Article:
Rick Miller, Juan Beniquez and I all played centerfield. Jim Rice was coming up and he was a left fielder, but Carl Yastrzemski was already there. We had Cecil Cooper and Dwight Evans as young players too. We had Bernie Carbo too. It was crowded in the outfield. Eventually they traded Cooper so they could move Yaz to first which opened left for Jimmy. My line to the press was, “I’m here just trying to make the club,” but in the back of my mind I was always thinking, “There’s no way I’m not making this club.” I just crushed it that Spring and when we went north, we took all those outfielders. It took a while to get the lineup set. Yaz and Jimmy would spend time at DH and Cooper would play a little first to give Yaz a day off.

Fred Lynn of the Boston Red Sox batting against the New York Yankees at Yankee Stadium, Bronx, NY.

You were batting .342 with 16 homers at the All-Star break as a rookie in 1975, so needless to say, you made the All-Star team. Looking back, 18 Hall of Famers played in that All-Star Game. What was that experience like as a rookie?

That was pretty special. I wasn’t even on the ballot. I was a write-in candidate. When I got there, the first thing I was thinking was, “Holy crap, Henry Aaron is on my team!” He was at the end of his career, but he was still there. I ended up facing Tom Seaver and he was a USC Trojan too. I just missed one on him and flew out to deep center. The next year, the All-Star Game was in Philadelphia and I was starting. Tom Seaver started for the NL and I was hitting fifth. He threw that same fastball I saw the year before and I hit it out. So, my first hit in the Majors was a home run and my first hit in the All-Star Game was a home run.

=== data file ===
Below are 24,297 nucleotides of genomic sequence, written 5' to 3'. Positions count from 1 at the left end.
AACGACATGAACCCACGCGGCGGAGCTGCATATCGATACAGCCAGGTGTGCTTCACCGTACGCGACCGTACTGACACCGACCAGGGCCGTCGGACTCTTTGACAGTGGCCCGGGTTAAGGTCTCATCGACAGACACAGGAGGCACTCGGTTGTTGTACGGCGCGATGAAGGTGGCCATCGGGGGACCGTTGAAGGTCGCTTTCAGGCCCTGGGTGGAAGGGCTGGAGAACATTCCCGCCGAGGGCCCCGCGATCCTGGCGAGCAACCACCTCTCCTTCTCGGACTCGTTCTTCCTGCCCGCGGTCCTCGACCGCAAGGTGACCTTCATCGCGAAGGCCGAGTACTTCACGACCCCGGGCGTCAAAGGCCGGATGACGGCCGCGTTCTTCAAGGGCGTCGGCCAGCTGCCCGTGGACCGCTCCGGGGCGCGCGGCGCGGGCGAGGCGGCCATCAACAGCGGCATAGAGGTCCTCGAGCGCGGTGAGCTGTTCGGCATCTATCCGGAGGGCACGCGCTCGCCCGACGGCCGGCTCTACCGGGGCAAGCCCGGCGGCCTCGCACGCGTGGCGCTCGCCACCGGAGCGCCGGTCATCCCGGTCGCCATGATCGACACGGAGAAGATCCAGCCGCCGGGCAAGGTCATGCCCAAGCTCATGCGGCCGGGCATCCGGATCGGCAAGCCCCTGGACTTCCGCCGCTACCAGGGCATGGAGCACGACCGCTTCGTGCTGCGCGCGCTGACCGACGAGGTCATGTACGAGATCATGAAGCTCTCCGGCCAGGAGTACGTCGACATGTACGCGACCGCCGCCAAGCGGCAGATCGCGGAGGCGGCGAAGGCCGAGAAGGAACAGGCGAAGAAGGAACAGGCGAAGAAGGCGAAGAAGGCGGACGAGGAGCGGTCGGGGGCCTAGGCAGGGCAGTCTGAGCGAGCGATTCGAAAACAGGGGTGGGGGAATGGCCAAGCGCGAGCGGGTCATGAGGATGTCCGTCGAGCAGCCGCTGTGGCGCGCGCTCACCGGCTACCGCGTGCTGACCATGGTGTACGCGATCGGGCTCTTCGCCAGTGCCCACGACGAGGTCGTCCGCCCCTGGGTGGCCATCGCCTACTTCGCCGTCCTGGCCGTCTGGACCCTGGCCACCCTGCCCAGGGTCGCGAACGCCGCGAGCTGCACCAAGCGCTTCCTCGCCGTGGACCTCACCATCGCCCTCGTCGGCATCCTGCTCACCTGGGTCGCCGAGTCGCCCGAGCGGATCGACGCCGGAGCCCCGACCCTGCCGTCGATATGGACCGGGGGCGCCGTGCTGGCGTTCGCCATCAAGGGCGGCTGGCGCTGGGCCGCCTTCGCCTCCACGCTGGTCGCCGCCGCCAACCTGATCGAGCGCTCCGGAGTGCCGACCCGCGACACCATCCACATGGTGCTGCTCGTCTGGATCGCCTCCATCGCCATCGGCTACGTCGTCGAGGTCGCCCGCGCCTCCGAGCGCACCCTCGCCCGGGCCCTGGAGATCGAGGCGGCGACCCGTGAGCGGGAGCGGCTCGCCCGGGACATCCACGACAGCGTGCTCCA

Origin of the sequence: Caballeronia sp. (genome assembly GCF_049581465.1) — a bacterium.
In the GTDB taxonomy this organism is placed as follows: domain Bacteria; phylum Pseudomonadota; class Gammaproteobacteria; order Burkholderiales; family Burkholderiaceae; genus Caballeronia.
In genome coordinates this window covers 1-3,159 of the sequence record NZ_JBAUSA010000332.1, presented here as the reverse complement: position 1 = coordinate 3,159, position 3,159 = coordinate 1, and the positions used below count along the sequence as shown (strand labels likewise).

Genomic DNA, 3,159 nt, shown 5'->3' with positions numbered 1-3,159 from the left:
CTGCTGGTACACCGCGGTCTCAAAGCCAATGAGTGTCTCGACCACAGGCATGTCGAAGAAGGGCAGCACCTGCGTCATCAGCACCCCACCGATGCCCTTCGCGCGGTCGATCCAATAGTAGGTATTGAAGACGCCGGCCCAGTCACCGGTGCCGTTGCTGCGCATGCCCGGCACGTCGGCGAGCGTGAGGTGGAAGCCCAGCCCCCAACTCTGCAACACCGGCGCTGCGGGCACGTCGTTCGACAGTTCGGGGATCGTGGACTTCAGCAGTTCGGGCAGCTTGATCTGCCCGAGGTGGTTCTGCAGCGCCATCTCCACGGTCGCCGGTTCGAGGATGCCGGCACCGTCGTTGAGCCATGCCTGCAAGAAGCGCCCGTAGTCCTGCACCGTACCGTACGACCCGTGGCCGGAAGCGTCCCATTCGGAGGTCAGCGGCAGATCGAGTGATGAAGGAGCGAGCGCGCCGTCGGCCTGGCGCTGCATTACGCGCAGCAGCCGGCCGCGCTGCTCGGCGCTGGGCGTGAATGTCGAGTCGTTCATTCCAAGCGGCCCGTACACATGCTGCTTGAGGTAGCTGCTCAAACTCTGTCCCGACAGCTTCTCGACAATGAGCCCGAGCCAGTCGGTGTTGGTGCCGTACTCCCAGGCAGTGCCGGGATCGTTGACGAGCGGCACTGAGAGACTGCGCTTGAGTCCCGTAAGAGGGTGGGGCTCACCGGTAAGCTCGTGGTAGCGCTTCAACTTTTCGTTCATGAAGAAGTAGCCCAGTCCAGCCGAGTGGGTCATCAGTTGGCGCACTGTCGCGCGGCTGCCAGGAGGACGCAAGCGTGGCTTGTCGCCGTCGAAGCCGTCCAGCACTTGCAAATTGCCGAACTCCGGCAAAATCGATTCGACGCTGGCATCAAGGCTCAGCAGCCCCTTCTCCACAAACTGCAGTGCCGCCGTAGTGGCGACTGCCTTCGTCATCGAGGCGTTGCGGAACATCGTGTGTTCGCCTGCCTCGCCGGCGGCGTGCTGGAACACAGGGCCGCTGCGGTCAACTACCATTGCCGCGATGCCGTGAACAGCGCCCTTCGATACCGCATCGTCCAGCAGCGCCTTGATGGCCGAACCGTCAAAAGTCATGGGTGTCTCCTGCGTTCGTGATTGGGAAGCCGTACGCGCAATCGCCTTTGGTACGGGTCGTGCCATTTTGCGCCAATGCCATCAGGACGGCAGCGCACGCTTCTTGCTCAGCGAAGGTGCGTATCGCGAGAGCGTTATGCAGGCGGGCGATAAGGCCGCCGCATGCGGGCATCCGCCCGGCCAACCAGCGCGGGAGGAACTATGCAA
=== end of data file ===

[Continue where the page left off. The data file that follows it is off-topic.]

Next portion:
That 1975 season ended up with you winning the MVP, Rookie of the Year and Gold Glove. You get a lot of attention for the incredible offensive season you put up, but I think it overshadows how great you were on defense too. Not many rookies come into the league and win a Gold Glove right away. Could you talk about that?

I always considered myself a defender before I was a hitter. I felt like playing center in the Majors, I got to use a lot of the athletic ability I developed in basketball and football. Once the ball was hit, I knew where I was gonna go and the footwork was instinctive; I didn’t even have to think about it. I loved playing at Fenway because of the nuances in the outfield. The angles, the ladder, the speakers, doorways, wrought-iron fences. It made things interesting. I didn’t like cookie-cutter ballparks; they were boring. I loved playing defense in Fenway and the fans always appreciated it.

Offensively, I don’t even know where to start. You batted .331 with 21 homers and 105 RBIs and led the league in doubles (47), OPS (.967) and slugging (.566). At any point in the season were you able to take a step back and realize the type of season you were putting up?

Not really, I was too in the moment. The Sox hadn’t won much during that era so my focus was always on winning the game. As a rookie, I was seeing ballparks and pitchers for the first time. If I was preparing to hit against Jim Palmer for the first time, I had to really focus on that. Fortunately for me, I wasn’t the only rookie. Jimmy Rice and Rick Burleson were rookies too. So that’s three of the starting nine as rookies. Plus Coop and Evans were very young. I tell people all the time I think that’s why we were so identifiable. Boston is a young town with all the colleges there. Most of the people in the bleachers were college and high school kids and they identified with us because we were the same age.

World Series 1975: Boston Red Sox Fred Lynn practices batting beneath the bleachers during a rain delay at Fenway Park in Boston on Oct. 20, 1975. (Photo by George Rizer/The Boston Globe via Getty Images)